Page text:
Bethlehem, West Bank Israelis and Palestinians agreed Sunday on the broad outlines of a deal to end the monthlong siege of the Church of the Nativity by exiling a number of Palestinians accused of terrorism.
Negotiators appeared on the verge of signing the accord early today as Prime Minister Ariel Sharon arrived in the United States for talks with President Bush.
The breakthrough came only a few days after the United States stepped up pressure to end the standoff between armed Palestinians and Israeli forces at one of Christianity's holiest sites.
Six to 15 Palestinians inside the church who are on Israel's most-wanted list would be sent to Italy as "temporary visitors," according to one Palestinian official. Another 35 to 40 men would be sent to the Gaza Strip. The rest of the 123 men inside would go free.
Israeli and Palestinians said the exact numbers of men involved were the last obstacle to signing the deal, which they hoped to finalize today. But both sides said the basic structure of the deal had already been agreed to. The actual transfer of the men is to begin soon after the accord is signed.
"Progress has been made, but there's no deal yet. They're still talking," a top Israeli security official said.
Palestinians in the church said early today they had been told by their leaders that their 35-day ordeal would end within hours.
"We hope most of us will walk home. I hope this will be resolved (this) morning," said Mohammed Madani, the Bethlehem region's Palestinian governor, who has been in the church almost from the beginning of the crisis.
Israeli tanks and armored personnel carriers were rumbling through this ancient city's winding streets in the cool predawn hours, apparently in preparation for the evacuation and transfer of men. Soldiers began erecting a barricade between a swarm of reporters and the entrance to the 4th century basilica.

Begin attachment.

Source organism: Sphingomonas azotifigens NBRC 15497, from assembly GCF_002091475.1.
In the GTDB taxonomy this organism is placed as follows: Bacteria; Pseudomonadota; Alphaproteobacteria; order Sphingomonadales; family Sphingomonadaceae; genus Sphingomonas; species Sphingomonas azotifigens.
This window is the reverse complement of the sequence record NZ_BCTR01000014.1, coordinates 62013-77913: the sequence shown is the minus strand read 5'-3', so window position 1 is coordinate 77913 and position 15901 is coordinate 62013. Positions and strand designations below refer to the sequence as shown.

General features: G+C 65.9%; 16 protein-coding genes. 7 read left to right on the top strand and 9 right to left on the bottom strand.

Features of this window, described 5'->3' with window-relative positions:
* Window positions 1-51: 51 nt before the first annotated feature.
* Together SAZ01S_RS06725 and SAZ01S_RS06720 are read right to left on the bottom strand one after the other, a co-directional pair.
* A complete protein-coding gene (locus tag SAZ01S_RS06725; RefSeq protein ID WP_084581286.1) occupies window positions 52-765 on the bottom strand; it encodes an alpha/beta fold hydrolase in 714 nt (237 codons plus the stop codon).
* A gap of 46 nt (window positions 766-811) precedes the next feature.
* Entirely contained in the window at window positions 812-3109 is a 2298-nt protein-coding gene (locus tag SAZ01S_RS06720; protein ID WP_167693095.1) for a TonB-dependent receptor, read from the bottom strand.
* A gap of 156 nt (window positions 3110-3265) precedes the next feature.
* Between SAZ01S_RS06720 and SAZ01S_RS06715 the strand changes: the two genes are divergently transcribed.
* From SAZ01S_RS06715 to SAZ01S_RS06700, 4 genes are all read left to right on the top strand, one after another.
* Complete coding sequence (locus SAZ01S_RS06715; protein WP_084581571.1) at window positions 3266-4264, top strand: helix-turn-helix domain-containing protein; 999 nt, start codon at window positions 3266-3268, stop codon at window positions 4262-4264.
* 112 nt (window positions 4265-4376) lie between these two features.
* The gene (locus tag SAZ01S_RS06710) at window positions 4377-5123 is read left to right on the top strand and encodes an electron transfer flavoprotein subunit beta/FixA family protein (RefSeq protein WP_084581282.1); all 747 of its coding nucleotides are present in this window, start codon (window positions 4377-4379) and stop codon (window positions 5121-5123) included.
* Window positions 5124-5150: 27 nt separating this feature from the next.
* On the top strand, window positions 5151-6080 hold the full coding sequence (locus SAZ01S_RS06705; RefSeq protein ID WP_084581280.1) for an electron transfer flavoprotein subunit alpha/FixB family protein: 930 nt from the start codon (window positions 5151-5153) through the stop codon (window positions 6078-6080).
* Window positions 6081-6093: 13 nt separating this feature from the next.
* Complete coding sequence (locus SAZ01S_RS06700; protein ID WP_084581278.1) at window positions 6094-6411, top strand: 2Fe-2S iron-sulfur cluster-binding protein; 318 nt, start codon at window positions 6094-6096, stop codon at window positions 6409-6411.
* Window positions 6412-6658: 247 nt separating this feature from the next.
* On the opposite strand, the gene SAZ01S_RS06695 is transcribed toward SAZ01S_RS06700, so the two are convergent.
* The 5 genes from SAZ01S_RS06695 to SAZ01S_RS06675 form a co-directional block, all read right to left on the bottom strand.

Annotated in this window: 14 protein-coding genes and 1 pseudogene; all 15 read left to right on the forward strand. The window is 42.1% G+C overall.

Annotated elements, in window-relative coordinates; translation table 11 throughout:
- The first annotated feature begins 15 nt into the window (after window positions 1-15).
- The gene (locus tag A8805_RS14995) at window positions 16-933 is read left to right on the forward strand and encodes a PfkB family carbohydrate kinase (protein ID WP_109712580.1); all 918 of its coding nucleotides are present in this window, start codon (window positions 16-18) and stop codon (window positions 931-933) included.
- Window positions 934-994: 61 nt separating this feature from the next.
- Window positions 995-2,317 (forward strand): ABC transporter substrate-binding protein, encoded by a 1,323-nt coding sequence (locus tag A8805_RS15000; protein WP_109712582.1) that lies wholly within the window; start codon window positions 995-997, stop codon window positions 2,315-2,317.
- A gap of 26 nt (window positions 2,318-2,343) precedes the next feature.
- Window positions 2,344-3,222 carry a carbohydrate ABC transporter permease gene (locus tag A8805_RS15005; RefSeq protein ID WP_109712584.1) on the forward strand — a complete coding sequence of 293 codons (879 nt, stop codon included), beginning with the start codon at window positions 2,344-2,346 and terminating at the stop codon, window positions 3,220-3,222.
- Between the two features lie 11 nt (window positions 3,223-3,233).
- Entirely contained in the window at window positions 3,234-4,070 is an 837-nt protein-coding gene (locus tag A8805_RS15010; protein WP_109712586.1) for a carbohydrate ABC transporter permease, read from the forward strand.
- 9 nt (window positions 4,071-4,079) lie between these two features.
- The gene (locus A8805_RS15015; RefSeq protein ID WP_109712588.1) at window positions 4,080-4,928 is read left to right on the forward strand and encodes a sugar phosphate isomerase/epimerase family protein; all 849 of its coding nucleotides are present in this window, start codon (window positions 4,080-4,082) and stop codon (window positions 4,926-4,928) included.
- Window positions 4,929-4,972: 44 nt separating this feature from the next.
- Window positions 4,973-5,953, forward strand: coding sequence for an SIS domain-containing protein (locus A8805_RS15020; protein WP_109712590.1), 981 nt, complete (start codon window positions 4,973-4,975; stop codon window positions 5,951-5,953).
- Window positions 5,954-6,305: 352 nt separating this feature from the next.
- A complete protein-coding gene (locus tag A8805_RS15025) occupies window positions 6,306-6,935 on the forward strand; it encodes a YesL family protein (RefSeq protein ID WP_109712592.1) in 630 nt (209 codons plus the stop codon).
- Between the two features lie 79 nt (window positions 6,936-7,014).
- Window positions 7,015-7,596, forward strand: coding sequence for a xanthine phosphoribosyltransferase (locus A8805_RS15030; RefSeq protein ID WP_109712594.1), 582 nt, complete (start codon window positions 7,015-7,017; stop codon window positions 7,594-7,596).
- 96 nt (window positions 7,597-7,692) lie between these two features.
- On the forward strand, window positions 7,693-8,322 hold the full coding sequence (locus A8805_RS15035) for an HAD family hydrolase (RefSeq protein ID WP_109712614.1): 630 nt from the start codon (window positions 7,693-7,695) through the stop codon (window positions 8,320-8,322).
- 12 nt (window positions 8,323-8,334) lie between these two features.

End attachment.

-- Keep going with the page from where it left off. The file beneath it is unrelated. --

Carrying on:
The standoff at the church is the last unresolved crisis remaining from Israel's massive assault on the West Bank. In the last month, Israeli troops invaded nearly every Palestinian city in their search for "terrorist cells," waging fierce door-to-door combat in many places.
The siege's end would clear the way for a new stage in Palestinian-Israeli relations, which have been severely damaged by the assault. Focus would then shift to a proposed peace conference this summer.
Troops entered Bethlehem in force April 2, prompting Palestinian gunmen, militants and civilians to seek refuge in the church, which Christians believe marks the birthplace of Jesus.
As the weeks dragged on, negotiations seemed to go nowhere. Small groups of men and boys exited the church, weak from hunger. On Thursday, 10 activists ran into the church with food, accompanied by Los Angeles Times photographer Carolyn Cole.
By Sunday, there were 123 Palestinians left inside, along with an estimated 30 clerics from the Franciscan, Greek Orthodox and Armenian Orthodox orders. Cole could not be contacted today, but she and the activists remained in the church.
Details about the fate of the men wanted by Israel remained sketchy early today.
The United States and the European Union stepped up their involvement Sunday, as Israeli Prime Minister Ariel Sharon headed to Washington for meetings with President Bush and top administration figures.
Resolving the standoff was a major goal for Arafat. Only a short while after being released from his own monthlong siege, Arafat angrily proclaimed that resolving the situation at the church was one of his top priorities.
Israeli media reported that the first indication of a breakthrough came late Sunday, when Arafat called Madani, the governor, in the church to tell him to begin preparing for an orderly and peaceful evacuation.